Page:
- Go to the Québec Links (English) page:

- Rendez-vous à la page de liens de recherche sociale au Québec:

11. What's New in The Daily [Statistics Canada] : Census jobs!

35,000 Census jobs across Canada (April-August 2011)
Looking for Enumerators and
Crew Leader/Supervisors in your community!

* Available jobs
* Who should apply?
* The hiring process

[ Apply NOW - online or by mail! ]*


1,200 jobs in the Census Data Operations Centre in Gatineau QC (April-September 2011)
NOTE : these 1,200 positions are open to Eastern Ontario and Western Quebec residents only.

NOTE: The usual employment broker's 10% commission would be appreciated
from anyone who is a successful candidate in either of the two
above recruiting campaigns as a result of seeing the ad here.

2011 Census of Canada
The next census will take place in May 2011.
Starting May 2, 2011, all households in Canada will receive a yellow census package.
The census questionnaire can be completed online, on paper, or not at all if you don't feel like it or you think it's too intrusive or it makes you feel queasy or anything.
And don't worry, if you *do* decide to tell the Census people roll up their questionnaire and stick it where the sun don't shine, the federal government won't do a blessed thing about it.
Yes, really.
No penalty for Sask. woman who refused census (January 20/11) ]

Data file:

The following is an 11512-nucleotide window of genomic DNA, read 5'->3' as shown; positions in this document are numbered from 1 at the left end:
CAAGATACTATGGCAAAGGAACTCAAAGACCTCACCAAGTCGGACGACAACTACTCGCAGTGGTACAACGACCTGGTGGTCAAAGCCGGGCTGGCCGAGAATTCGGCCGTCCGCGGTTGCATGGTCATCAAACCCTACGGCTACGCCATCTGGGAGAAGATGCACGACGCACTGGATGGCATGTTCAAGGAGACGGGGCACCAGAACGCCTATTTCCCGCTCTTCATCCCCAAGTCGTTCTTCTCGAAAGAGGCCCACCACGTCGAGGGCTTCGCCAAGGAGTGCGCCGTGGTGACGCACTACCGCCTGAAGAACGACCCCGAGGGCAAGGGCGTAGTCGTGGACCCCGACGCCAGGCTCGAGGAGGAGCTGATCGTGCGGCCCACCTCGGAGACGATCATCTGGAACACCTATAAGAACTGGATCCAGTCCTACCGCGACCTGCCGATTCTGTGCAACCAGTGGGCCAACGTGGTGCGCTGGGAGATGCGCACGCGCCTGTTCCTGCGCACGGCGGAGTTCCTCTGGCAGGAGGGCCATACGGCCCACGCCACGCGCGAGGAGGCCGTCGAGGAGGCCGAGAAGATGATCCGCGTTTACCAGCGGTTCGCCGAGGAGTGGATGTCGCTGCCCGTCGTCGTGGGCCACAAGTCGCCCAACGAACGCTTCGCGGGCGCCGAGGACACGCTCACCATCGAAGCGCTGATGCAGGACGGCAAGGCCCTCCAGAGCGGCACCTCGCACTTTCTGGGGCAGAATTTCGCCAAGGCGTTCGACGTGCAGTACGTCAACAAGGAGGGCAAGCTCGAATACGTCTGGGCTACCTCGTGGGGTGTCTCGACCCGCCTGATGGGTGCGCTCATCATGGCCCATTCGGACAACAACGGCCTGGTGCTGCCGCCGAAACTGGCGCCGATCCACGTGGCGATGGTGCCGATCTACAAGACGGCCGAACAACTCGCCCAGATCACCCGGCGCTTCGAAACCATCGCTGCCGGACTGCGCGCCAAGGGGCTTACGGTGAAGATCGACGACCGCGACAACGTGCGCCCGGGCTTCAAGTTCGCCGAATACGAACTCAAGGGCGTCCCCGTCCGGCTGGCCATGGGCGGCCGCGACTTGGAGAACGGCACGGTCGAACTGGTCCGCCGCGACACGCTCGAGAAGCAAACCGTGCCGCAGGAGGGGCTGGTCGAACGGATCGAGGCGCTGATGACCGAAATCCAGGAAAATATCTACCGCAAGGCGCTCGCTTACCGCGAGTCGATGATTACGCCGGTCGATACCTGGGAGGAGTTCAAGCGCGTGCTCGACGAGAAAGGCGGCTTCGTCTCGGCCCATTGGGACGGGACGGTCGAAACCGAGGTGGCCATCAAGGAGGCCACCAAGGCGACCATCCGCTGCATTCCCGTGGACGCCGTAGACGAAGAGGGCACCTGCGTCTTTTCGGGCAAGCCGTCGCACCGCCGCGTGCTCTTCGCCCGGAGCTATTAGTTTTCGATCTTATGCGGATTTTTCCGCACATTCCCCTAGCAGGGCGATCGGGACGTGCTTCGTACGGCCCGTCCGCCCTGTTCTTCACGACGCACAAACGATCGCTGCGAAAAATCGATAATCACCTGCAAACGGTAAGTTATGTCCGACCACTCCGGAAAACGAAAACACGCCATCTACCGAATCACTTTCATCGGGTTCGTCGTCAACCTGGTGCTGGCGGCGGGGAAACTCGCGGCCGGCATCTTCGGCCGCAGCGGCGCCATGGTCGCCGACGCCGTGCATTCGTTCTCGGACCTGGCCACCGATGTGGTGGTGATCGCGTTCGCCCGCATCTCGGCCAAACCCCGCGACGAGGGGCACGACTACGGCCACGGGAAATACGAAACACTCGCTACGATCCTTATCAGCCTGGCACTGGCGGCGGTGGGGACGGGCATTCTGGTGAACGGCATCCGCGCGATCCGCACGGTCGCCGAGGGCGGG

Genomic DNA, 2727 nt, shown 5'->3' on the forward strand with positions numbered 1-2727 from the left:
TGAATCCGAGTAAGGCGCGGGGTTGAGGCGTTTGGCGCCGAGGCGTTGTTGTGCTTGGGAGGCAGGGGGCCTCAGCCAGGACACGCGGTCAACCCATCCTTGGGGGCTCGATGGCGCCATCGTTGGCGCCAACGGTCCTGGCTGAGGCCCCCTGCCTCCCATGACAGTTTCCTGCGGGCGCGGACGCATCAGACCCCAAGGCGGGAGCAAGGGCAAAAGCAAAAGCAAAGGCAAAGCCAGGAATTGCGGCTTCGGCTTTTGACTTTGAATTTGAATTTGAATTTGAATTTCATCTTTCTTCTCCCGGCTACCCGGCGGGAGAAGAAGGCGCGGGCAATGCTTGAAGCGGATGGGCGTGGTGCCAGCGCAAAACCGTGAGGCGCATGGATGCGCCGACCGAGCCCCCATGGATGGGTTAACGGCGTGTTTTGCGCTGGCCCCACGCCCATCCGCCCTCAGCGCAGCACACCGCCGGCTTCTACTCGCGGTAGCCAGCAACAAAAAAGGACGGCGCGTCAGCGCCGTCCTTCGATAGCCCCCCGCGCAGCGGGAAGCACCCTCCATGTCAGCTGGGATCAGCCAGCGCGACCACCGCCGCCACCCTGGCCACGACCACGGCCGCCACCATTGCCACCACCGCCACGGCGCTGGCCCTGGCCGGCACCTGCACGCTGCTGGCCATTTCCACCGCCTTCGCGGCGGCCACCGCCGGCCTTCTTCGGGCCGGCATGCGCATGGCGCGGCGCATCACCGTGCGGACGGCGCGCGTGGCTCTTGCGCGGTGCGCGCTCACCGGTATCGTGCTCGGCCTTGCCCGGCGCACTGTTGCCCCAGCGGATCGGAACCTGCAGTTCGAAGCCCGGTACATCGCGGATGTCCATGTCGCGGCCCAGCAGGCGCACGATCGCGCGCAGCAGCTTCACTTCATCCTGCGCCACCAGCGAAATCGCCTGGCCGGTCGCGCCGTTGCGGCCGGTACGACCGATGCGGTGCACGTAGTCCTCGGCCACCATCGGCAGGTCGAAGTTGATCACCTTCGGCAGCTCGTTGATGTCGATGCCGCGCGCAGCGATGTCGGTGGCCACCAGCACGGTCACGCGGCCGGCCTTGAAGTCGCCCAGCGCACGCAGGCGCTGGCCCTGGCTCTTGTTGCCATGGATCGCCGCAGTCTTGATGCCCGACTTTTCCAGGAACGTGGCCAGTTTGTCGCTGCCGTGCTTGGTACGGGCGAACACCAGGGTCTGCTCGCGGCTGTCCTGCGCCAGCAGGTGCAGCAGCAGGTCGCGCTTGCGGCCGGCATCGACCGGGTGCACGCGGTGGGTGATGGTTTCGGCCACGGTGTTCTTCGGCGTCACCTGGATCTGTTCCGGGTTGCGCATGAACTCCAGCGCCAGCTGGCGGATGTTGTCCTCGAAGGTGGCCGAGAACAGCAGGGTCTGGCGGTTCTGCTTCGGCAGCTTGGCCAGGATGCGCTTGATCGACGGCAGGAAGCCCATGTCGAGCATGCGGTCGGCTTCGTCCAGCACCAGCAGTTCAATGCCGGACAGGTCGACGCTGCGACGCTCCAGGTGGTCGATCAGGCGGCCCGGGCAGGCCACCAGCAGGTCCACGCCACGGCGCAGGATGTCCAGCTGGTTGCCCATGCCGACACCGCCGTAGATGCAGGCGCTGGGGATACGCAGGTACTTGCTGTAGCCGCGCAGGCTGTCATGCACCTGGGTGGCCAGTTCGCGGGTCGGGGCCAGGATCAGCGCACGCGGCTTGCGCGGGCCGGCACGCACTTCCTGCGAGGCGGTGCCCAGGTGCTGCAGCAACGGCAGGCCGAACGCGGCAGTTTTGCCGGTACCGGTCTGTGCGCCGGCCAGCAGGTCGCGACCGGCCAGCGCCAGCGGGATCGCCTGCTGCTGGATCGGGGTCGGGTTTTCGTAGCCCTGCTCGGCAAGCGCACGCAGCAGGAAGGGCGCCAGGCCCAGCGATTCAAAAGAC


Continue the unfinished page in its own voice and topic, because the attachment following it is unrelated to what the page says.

Slow week at
The Daily [Statistics Canada]:

Nothing to report during the past week on the social policy front...
Click the archives link below to explore the past week, month or year.


The Daily Archives
- select a month and year from the drop-down menus and click on a date for that day's Daily

The Daily
[Statistics Canada]


- Go to the Federal Government Department Links (Fisheries and Oceans to Veterans Affairs) page:

- Go to the Seniors (Social Research) Links page:

- Go to the Social Statistics Links page:

12. What's new from the Childcare Resource and Research Unit - February 12

What's new from the
Childcare Resource and Research Unit (CRRU)


February 12, 2011

What's new online:
[This section archives documents that
have been featured on the CRRU homepage..]

Beyond child's play: Caring for and educating young children in Canada
9 Feb 11
- Canadian Centre for Policy Alternatives has now made this 2009 issue of Our Schools/Ourselves available free online. It brings together Canada's leading researchers, writers and activists to discuss how we can best care for and educate our young children.

Quality in early childhood services - An international perspective
9 Feb 11
- New book by Helen Penn examines many different approaches to understanding and measuring quality; considers the variety of rationales that inform ECEC services.

Paternity leave and preschool in Sweden
9 Feb 11
- Video from US online TV show DadLabs takes a joyful look at parental leave and child care policies in Sweden.

Five years after cancelling the national child care program: High cost, little choice for parents
7 Feb 11
- Press release by child care advocates and women's groups on the 5th anniversary of Harper's cancellation of a national child care program says "Canada urgently needs a public system of early childhood education and care."